Anyone who has traveled long distances knows the havoc jetlag can wreck on those first few days of vacation. You may be irritable, depressed with head aching and unable to concentrate.

There you are, the Sun shining down upon you as you gaze at the site of the ancient pyramids outside of Cairo, or munch on a croissant on the Champs Elysees in Paris – and all you can think about is getting back to bed.

Worst yet, a weakened immune system could make you vulnerable to a cold or flu. This could be due to jet lag or a state of fatigue. For the veteran business traveler, it can range from a minor inconvenience to a major threat to performance.

jet lag

Why do travelers flying cross-country suffer from fatigue, gastrointestinal complaints, and shortened attention span just from flying across a few time-zones?

What you might not realize is that several different factors related to travel contribute to the development of the symptoms of jet lag. Understanding each of them may help you protect yourself against their effects the next time you travel. Due to variations in individuals, some people feel jet lag effects more than others.

What is the reason behind Jet Lag?

Jet lag occurs because of a conflict between the traveler’s own circadian clock and external rhythms in a new time-zone. The timing of meals, activity, and sleep no longer coincides with what is customary in the new time-zone. Furthermore, environmental cues, especially light, promote synchronization between circadian rhythms and the new time-zone. Since different circadian rhythms may adjust to the new time-zone at different rates, the traveler experiences a period when internally generated rhythms are no longer in synchrony with each other.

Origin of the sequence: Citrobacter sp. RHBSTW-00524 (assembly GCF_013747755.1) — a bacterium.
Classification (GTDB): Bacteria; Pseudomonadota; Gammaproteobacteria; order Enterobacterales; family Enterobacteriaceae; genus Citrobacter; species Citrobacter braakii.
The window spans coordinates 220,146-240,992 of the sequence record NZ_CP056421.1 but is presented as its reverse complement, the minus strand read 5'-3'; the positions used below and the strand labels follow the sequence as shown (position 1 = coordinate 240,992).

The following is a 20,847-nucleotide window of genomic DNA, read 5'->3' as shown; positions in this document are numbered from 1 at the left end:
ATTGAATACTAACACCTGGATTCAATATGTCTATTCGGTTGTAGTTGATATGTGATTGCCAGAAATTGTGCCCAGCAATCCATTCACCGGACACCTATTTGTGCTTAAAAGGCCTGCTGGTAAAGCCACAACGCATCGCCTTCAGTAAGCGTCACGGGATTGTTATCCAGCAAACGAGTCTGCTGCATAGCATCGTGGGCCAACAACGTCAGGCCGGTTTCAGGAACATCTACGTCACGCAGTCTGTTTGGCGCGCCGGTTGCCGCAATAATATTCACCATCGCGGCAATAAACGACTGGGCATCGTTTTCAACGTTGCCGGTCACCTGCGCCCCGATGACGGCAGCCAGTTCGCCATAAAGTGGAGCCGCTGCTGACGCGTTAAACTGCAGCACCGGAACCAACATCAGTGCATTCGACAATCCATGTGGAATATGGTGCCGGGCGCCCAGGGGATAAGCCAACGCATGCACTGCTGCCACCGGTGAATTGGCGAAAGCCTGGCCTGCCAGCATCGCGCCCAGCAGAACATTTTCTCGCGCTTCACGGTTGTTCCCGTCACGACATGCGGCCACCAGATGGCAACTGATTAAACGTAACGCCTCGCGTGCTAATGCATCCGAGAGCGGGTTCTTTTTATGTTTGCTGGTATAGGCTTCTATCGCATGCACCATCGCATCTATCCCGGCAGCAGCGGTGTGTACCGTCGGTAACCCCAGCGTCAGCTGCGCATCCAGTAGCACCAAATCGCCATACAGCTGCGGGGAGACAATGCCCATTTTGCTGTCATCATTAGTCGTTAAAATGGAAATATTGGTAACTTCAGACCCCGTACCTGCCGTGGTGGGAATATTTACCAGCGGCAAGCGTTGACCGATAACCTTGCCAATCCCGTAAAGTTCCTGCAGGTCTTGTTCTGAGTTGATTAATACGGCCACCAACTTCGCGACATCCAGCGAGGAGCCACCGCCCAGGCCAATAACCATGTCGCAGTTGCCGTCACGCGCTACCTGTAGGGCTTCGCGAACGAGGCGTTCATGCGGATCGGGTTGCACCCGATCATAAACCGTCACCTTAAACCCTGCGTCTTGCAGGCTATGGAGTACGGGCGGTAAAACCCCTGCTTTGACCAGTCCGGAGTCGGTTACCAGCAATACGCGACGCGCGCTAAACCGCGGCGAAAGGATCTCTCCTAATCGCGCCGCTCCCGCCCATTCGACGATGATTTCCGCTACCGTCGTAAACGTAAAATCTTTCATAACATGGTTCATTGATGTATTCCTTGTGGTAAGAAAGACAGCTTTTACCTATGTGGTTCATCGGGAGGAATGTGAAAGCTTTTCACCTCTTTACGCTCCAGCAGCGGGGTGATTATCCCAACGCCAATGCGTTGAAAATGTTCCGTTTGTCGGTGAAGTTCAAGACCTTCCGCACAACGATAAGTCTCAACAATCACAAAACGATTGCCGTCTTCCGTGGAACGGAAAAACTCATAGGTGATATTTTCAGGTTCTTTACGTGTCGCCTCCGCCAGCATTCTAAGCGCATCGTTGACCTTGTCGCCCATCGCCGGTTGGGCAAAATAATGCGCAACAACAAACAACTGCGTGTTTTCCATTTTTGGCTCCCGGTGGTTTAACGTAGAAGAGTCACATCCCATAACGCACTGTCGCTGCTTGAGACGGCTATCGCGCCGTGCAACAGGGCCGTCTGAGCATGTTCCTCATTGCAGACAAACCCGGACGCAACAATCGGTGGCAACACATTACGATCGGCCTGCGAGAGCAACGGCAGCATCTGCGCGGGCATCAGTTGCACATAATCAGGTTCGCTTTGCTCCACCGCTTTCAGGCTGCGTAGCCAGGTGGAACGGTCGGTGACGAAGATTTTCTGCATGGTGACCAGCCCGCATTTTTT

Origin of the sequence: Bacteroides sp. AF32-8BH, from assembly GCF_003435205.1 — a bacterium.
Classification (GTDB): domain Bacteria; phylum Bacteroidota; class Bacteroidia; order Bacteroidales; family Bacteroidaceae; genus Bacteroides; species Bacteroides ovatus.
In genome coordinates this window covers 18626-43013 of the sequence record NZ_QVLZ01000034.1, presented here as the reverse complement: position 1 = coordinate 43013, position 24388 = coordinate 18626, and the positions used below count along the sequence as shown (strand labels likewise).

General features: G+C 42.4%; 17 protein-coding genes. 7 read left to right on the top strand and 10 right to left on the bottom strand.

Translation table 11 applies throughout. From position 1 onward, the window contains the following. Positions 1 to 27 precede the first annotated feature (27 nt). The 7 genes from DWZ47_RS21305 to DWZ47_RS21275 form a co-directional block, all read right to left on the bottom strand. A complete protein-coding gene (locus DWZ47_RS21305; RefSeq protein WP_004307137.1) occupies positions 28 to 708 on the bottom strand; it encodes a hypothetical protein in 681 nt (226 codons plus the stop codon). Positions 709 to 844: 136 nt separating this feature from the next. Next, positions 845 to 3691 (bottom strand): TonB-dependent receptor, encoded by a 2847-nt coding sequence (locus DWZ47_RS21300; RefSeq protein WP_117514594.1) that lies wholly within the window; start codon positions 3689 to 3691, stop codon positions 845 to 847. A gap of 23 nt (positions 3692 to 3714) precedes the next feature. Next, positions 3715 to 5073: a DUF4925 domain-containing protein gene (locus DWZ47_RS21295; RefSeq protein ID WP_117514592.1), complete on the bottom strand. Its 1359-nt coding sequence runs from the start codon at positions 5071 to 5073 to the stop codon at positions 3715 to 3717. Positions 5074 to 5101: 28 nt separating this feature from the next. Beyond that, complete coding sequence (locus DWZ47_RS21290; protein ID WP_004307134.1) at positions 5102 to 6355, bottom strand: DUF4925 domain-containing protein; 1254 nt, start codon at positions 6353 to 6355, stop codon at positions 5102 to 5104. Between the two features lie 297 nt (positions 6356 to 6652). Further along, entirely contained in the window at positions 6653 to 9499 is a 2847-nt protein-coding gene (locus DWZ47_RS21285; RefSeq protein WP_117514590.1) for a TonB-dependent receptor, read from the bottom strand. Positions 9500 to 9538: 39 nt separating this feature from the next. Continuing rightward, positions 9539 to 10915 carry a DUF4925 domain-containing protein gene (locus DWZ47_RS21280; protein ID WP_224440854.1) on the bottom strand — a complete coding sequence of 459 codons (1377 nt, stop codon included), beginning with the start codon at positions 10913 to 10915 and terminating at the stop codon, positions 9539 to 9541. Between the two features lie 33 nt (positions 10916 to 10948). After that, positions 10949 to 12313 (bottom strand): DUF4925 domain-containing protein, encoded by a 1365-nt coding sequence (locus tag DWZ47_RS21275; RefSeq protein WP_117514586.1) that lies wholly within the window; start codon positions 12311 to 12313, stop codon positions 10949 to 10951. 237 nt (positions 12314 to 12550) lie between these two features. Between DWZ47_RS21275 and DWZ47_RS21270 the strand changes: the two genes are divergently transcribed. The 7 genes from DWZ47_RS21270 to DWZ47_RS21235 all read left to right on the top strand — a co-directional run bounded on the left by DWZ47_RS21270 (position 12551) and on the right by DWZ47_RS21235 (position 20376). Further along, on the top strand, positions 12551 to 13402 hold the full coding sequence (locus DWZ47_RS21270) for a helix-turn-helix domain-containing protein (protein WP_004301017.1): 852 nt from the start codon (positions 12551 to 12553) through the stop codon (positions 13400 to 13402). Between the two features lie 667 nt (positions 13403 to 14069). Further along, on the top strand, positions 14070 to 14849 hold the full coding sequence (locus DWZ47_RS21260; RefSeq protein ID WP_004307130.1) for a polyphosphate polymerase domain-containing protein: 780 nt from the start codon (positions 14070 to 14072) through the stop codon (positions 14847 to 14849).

Symptoms that Aggravate Jet Lag

Travel fatigue: The initial packing, getting to the airport hours before the scheduled flight time, reaching the destination amidst heavy traffic, waiting in queues to check in your baggage, passing through heavy security checks and then waiting at the stuffy gate before cramming onto an airplane, is in itself ‘travel fatigue’. By the time you arrive at your destination, you are more than ready for a long night’s sleep in order to recover.

External desynchronization: You leave the plane to prepare for breakfast, but it is dinnertime at your new location. It is dark outside, the traffic is light, the shades are drawn across apartment windows, no birds are chirping in the Sun, and the daily newspaper will not be delivered for another nine hours. You feel disjointed, somehow a little confused, unsettled, and these feelings further progress after you arrive at the hotel and try to sleep when your body urges you at staying awake. This feeling of being out-of-sync with your environment is itself a symptom of jet lag.

Internal desynchronization: In addition to feeling ‘dislocated’ because your sense of what time it differs from the real-time in your new location, you also have to cope with a very interesting, and little known side effect of time-zone travel: internal desynchronization, the disruption of your carefully orchestrated biological rhythms. Many of your physiological functions, such as the heartbeat and respiration rate have their own daily rhythms, which are kept in sync by your internal clock. When time-zone travel disrupts this clock, not only are your sleep-wake patterns disrupted, but these rhythms also become desynchronized, one from the other, which contributes to your feelings of malaise. Constipation and other symptoms of gastrointestinal distress, headaches, and irritability are just a few of the resulting symptoms. It can take several days for your body rhythms to readjust and run smoothly, in harmony with your new environment.

Coping with Jet Lag